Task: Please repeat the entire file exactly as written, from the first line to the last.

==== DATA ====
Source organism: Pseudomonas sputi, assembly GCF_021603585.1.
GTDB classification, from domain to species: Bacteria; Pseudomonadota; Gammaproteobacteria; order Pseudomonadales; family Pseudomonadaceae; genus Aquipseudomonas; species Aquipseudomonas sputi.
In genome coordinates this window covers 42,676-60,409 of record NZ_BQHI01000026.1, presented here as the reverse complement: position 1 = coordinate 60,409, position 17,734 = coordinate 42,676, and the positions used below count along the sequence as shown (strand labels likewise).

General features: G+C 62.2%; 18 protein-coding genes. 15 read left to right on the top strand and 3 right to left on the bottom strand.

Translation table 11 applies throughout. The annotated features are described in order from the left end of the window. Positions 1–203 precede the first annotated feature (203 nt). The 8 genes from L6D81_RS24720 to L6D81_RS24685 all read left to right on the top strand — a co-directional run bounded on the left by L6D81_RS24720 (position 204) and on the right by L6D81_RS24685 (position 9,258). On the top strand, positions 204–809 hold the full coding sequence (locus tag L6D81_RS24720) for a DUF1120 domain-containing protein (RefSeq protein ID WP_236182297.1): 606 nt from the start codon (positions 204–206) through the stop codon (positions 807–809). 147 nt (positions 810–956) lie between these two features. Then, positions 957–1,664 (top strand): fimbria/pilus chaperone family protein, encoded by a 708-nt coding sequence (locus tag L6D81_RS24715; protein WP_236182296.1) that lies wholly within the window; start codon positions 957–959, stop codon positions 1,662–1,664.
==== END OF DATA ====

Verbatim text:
Source organism: Pseudomonas sputi, assembly GCF_021603585.1.
GTDB classification, from domain to species: Bacteria; Pseudomonadota; Gammaproteobacteria; order Pseudomonadales; family Pseudomonadaceae; genus Aquipseudomonas; species Aquipseudomonas sputi.
In genome coordinates this window covers 42,676-60,409 of record NZ_BQHI01000026.1, presented here as the reverse complement: position 1 = coordinate 60,409, position 17,734 = coordinate 42,676, and the positions used below count along the sequence as shown (strand labels likewise).

General features: G+C 62.2%; 18 protein-coding genes. 15 read left to right on the top strand and 3 right to left on the bottom strand.

Translation table 11 applies throughout. The annotated features are described in order from the left end of the window. Positions 1–203 precede the first annotated feature (203 nt). The 8 genes from L6D81_RS24720 to L6D81_RS24685 all read left to right on the top strand — a co-directional run bounded on the left by L6D81_RS24720 (position 204) and on the right by L6D81_RS24685 (position 9,258). On the top strand, positions 204–809 hold the full coding sequence (locus tag L6D81_RS24720) for a DUF1120 domain-containing protein (RefSeq protein ID WP_236182297.1): 606 nt from the start codon (positions 204–206) through the stop codon (positions 807–809). 147 nt (positions 810–956) lie between these two features. Then, positions 957–1,664 (top strand): fimbria/pilus chaperone family protein, encoded by a 708-nt coding sequence (locus tag L6D81_RS24715; protein WP_236182296.1) that lies wholly within the window; start codon positions 957–959, stop codon positions 1,662–1,664.